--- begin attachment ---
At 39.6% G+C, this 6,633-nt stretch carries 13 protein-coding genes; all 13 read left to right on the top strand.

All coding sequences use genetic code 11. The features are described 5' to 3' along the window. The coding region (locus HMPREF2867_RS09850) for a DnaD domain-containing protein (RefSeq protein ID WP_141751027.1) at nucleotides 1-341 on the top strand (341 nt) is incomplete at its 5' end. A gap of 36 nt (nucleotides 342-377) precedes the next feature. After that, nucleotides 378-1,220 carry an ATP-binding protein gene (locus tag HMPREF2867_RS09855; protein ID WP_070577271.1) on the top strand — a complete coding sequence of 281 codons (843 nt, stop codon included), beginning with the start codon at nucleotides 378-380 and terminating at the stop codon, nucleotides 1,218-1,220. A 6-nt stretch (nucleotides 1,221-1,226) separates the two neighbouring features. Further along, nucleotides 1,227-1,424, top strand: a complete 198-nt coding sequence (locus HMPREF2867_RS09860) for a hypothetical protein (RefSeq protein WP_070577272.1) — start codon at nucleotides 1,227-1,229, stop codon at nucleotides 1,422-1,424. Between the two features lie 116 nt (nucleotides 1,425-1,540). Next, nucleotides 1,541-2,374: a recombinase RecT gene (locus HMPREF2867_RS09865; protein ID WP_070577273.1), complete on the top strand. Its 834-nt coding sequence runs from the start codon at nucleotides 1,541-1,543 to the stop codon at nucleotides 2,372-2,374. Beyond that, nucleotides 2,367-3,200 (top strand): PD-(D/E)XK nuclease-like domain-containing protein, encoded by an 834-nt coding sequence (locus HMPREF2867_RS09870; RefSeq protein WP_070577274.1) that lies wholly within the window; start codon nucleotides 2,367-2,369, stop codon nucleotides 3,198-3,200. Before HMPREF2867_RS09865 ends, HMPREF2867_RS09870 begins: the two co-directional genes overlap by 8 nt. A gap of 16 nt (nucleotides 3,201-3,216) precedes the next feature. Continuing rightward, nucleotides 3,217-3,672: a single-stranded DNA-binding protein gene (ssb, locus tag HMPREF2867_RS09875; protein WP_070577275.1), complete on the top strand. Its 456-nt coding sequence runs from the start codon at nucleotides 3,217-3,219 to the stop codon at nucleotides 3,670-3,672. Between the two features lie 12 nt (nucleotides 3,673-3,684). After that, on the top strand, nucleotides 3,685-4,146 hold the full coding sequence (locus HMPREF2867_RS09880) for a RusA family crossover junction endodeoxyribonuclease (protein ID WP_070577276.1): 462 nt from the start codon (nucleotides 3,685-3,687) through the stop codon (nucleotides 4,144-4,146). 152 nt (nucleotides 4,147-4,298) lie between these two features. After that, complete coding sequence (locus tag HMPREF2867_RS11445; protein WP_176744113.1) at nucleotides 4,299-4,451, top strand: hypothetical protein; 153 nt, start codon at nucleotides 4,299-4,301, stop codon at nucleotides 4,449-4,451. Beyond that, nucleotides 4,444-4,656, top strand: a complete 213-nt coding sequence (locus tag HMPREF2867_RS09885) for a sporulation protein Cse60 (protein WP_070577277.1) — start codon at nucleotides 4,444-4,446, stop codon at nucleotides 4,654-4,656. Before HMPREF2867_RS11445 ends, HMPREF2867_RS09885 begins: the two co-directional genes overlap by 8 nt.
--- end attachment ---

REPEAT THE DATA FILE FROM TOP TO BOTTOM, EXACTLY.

At 39.6% G+C, this 6,633-nt stretch carries 13 protein-coding genes; all 13 read left to right on the top strand.

All coding sequences use genetic code 11. The features are described 5' to 3' along the window. The coding region (locus HMPREF2867_RS09850) for a DnaD domain-containing protein (RefSeq protein ID WP_141751027.1) at nucleotides 1-341 on the top strand (341 nt) is incomplete at its 5' end. A gap of 36 nt (nucleotides 342-377) precedes the next feature. After that, nucleotides 378-1,220 carry an ATP-binding protein gene (locus tag HMPREF2867_RS09855; protein ID WP_070577271.1) on the top strand — a complete coding sequence of 281 codons (843 nt, stop codon included), beginning with the start codon at nucleotides 378-380 and terminating at the stop codon, nucleotides 1,218-1,220. A 6-nt stretch (nucleotides 1,221-1,226) separates the two neighbouring features. Further along, nucleotides 1,227-1,424, top strand: a complete 198-nt coding sequence (locus HMPREF2867_RS09860) for a hypothetical protein (RefSeq protein WP_070577272.1) — start codon at nucleotides 1,227-1,229, stop codon at nucleotides 1,422-1,424. Between the two features lie 116 nt (nucleotides 1,425-1,540). Next, nucleotides 1,541-2,374: a recombinase RecT gene (locus HMPREF2867_RS09865; protein ID WP_070577273.1), complete on the top strand. Its 834-nt coding sequence runs from the start codon at nucleotides 1,541-1,543 to the stop codon at nucleotides 2,372-2,374. Beyond that, nucleotides 2,367-3,200 (top strand): PD-(D/E)XK nuclease-like domain-containing protein, encoded by an 834-nt coding sequence (locus HMPREF2867_RS09870; RefSeq protein WP_070577274.1) that lies wholly within the window; start codon nucleotides 2,367-2,369, stop codon nucleotides 3,198-3,200. Before HMPREF2867_RS09865 ends, HMPREF2867_RS09870 begins: the two co-directional genes overlap by 8 nt. A gap of 16 nt (nucleotides 3,201-3,216) precedes the next feature. Continuing rightward, nucleotides 3,217-3,672: a single-stranded DNA-binding protein gene (ssb, locus tag HMPREF2867_RS09875; protein WP_070577275.1), complete on the top strand. Its 456-nt coding sequence runs from the start codon at nucleotides 3,217-3,219 to the stop codon at nucleotides 3,670-3,672. Between the two features lie 12 nt (nucleotides 3,673-3,684). After that, on the top strand, nucleotides 3,685-4,146 hold the full coding sequence (locus HMPREF2867_RS09880) for a RusA family crossover junction endodeoxyribonuclease (protein ID WP_070577276.1): 462 nt from the start codon (nucleotides 3,685-3,687) through the stop codon (nucleotides 4,144-4,146). 152 nt (nucleotides 4,147-4,298) lie between these two features. After that, complete coding sequence (locus tag HMPREF2867_RS11445; protein WP_176744113.1) at nucleotides 4,299-4,451, top strand: hypothetical protein; 153 nt, start codon at nucleotides 4,299-4,301, stop codon at nucleotides 4,449-4,451. Beyond that, nucleotides 4,444-4,656, top strand: a complete 213-nt coding sequence (locus tag HMPREF2867_RS09885) for a sporulation protein Cse60 (protein WP_070577277.1) — start codon at nucleotides 4,444-4,446, stop codon at nucleotides 4,654-4,656. Before HMPREF2867_RS11445 ends, HMPREF2867_RS09885 begins: the two co-directional genes overlap by 8 nt.